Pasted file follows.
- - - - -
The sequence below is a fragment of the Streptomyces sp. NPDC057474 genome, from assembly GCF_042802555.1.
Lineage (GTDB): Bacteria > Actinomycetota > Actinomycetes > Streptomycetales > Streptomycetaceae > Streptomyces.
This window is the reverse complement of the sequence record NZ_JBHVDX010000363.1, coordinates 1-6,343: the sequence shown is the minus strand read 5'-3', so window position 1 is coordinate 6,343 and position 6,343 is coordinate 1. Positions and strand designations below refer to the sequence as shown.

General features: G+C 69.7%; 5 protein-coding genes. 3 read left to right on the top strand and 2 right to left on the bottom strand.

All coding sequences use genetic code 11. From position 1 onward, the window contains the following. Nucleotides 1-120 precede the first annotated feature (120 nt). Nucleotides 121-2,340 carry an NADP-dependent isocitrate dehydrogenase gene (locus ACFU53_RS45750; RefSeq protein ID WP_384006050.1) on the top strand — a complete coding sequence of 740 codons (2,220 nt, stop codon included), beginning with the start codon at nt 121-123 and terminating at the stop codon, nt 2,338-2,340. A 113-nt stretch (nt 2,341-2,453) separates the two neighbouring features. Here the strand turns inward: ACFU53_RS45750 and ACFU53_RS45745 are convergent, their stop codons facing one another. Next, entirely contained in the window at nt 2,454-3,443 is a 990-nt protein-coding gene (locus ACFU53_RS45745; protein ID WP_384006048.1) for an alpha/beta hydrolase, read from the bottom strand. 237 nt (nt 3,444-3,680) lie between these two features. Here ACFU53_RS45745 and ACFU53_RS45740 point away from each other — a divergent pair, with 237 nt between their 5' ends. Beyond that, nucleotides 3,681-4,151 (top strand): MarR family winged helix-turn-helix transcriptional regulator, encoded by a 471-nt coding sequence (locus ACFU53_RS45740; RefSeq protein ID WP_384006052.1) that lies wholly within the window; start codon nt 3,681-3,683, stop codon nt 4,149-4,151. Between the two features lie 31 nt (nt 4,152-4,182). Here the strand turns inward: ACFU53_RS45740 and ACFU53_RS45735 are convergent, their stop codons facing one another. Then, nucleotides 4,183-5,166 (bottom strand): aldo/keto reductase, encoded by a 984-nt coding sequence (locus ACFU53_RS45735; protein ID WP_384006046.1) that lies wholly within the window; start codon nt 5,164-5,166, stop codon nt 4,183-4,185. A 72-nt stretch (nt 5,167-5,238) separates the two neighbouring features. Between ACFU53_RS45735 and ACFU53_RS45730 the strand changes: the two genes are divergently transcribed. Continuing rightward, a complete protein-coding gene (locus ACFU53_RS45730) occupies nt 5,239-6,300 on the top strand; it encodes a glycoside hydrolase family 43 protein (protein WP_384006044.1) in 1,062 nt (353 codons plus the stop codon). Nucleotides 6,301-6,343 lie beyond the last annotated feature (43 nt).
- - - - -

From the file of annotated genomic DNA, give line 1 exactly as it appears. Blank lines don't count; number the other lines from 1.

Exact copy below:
The sequence below is a fragment of the Streptomyces sp. NPDC057474 genome, from assembly GCF_042802555.1.